4.1. DLA Regulations and Commentary

Whilst the terms used in the ESA and PIP regulations can, for the most part, be read with their ordinary, intuited meaning, the terms used in the DLA regulations have precise definitions which cannot be intuited. The most important are given in the commentary, however, you are strongly advised to consult the CPAG or DR handbook (see Drafting Resources) in addition to these notes when taking a DLA case.

Care component

For all rates of the Care component, the attention or supervision required must be substantially in excess of, or of a different type to, that required by a healthy child of the same age.

Lowest rate

A child is eligible if they are so severely disabled, physically or mentally, that they require, in connection with their bodily functions, attention from another person for a significant portion of the day (whether during a single period or a number of periods).

Middle rate

A child is eligible if they satisfy one of the daytime disability conditions or one of the night-time disability conditions*.

* or if they receive renal dialysis.

Highest rate

A child is eligible if they satisfy one of the daytime disability conditions and one of the night-time disability conditions*.

*or they are terminally ill.

Daytime disability conditions

A child is so severely disabled, physically or mentally, that they require:

• frequent attention from another person throughout the day in connection with their bodily functions; or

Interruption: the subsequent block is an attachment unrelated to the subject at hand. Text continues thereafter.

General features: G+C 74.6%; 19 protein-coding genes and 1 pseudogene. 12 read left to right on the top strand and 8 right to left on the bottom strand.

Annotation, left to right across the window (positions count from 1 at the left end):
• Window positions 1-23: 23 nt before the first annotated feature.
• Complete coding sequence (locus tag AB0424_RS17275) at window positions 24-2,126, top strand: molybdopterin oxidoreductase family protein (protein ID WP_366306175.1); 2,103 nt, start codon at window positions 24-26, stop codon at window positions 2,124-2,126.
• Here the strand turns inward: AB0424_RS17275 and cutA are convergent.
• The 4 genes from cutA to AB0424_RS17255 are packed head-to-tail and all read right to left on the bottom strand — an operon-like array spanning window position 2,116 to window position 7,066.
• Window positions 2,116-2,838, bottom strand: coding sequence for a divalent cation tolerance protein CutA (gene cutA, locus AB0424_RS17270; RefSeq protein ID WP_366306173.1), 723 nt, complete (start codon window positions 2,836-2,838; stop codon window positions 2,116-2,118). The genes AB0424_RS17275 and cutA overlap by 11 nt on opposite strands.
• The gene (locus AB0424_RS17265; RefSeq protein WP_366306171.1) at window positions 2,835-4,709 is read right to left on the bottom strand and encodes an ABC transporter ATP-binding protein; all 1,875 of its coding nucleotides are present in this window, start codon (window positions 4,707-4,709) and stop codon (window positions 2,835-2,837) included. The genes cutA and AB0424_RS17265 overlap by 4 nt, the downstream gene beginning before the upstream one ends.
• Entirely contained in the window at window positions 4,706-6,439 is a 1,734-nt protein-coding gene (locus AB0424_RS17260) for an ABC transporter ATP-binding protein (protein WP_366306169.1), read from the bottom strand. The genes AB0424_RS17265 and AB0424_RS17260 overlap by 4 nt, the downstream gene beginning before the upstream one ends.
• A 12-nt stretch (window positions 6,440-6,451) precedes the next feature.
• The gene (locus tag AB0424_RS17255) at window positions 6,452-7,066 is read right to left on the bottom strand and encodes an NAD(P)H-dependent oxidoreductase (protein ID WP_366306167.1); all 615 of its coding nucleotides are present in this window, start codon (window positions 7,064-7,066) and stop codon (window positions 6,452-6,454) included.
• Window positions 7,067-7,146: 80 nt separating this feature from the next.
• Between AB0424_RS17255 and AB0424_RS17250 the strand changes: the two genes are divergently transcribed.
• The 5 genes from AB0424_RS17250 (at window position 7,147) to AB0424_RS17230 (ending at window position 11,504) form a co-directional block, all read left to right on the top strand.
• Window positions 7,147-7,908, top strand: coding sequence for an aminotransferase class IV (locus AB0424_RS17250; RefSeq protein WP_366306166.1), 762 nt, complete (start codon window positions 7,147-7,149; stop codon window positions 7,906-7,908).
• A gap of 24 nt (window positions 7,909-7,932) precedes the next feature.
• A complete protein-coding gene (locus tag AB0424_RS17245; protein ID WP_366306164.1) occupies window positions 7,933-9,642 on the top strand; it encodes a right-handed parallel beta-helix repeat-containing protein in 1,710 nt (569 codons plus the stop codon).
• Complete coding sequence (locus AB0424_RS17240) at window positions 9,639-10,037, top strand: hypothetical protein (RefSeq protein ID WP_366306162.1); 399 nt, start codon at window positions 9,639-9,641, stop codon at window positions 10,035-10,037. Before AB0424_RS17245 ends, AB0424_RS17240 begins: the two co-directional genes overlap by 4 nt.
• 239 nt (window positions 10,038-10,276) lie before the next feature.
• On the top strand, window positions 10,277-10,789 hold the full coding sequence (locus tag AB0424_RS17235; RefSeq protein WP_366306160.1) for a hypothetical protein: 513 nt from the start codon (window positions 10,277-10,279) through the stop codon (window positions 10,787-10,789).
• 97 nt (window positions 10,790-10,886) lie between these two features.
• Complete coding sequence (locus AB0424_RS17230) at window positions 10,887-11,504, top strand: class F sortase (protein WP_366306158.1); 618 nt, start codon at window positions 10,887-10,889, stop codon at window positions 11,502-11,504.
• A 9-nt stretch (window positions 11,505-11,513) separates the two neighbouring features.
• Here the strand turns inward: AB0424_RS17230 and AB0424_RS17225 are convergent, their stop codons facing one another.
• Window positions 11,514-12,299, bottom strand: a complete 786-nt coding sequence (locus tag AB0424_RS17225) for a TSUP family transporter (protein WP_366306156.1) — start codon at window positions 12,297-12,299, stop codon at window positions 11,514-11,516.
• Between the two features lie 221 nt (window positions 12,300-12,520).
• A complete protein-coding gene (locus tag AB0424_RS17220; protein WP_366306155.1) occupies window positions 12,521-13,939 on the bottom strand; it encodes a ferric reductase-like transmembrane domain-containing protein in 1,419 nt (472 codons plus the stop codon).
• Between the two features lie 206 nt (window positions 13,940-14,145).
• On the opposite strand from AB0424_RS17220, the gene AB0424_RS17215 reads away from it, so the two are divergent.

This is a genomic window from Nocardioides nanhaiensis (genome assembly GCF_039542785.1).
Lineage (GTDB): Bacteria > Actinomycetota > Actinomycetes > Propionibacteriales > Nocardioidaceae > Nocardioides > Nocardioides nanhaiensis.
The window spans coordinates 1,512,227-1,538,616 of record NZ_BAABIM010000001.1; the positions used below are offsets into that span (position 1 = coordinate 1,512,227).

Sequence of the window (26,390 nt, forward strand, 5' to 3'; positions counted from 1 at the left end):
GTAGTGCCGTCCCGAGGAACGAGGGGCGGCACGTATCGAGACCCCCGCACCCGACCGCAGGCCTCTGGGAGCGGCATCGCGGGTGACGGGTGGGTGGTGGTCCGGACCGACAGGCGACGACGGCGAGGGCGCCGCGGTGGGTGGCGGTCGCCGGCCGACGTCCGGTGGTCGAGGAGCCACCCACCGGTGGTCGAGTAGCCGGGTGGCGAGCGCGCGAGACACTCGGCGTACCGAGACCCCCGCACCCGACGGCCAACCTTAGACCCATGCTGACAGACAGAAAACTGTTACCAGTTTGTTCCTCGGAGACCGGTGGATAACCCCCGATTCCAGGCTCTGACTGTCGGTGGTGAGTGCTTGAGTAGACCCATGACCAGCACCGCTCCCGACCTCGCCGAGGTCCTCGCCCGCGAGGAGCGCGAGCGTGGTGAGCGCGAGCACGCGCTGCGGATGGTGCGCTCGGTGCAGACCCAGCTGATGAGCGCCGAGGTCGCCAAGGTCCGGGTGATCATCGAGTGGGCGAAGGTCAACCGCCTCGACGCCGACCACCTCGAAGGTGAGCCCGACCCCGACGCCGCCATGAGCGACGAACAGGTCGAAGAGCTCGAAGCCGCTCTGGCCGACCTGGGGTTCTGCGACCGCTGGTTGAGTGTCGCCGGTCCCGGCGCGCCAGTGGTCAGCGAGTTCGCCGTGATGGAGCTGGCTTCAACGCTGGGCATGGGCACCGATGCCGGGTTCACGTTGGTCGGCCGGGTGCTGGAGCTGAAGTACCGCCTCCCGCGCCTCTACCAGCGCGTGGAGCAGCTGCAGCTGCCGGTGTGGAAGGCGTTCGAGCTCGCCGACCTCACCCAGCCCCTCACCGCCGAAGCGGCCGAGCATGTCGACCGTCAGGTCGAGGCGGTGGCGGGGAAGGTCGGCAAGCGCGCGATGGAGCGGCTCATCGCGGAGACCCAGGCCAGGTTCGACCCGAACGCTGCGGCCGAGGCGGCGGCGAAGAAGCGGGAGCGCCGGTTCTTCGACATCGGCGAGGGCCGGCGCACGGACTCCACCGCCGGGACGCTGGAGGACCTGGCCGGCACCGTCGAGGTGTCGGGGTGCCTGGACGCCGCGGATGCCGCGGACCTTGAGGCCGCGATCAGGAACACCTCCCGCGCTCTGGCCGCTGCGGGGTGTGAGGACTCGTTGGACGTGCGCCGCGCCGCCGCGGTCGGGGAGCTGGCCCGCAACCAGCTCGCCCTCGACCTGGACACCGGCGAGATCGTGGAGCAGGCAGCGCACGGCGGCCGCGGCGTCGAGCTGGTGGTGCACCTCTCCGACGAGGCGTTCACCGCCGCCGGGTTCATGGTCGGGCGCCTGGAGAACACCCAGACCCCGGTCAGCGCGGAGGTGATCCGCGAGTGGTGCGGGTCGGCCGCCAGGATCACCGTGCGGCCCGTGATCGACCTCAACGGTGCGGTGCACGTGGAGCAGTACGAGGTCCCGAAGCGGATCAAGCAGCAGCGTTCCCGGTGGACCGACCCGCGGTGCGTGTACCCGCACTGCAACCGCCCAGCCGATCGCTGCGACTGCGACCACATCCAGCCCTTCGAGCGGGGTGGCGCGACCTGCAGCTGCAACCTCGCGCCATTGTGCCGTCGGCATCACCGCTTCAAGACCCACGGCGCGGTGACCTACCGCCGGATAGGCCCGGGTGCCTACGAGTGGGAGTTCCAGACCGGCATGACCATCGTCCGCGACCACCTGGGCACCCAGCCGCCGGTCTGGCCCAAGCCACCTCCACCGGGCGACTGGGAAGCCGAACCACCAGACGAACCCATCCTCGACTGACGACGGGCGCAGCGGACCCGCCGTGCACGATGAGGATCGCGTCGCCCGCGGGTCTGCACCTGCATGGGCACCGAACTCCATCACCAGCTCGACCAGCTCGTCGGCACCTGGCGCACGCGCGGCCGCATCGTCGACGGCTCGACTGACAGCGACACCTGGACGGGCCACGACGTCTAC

• continual supervision throughout the day in order to avoid substantial danger to themselves or others

Night-time disability conditions

• A child is so severely disabled, physically or mentally, that they require:

• prolonged or repeated attention from another person at night in connection with their bodily functions; or

•another person to be awake at night for a prolonged period or at frequent intervals to watch over them in order to avoid substantial danger to themselves or others.

• Attention is a “service of a close and intimate nature… involving personal contact”. Such contact can be physical or verbal (e.g. instructions, narration, reassurance).

• Usually attention must be in the presence of the child, though a period of attention can contain incidental activities without the child, e.g. wringing out soiled sheets. The incidental activities must immediately follow the other activities within the period of attention, e.g. laundering sheets the following day would not count.

Mobility component

Higher rate

A child is eligible if they are over the age of 3 and:

• are suffering from a physical disablement such that they are either unable to walk or virtually unable to walk; or

• they are both blind and deaf; or

• they are blind or severely visually impaired; or

• they were born without feet or are a double amputee through or above the ankle

• they

• have a severe mental impairment; and

• have severe behavioural problems; and

• qualify for the highest rate of the Care component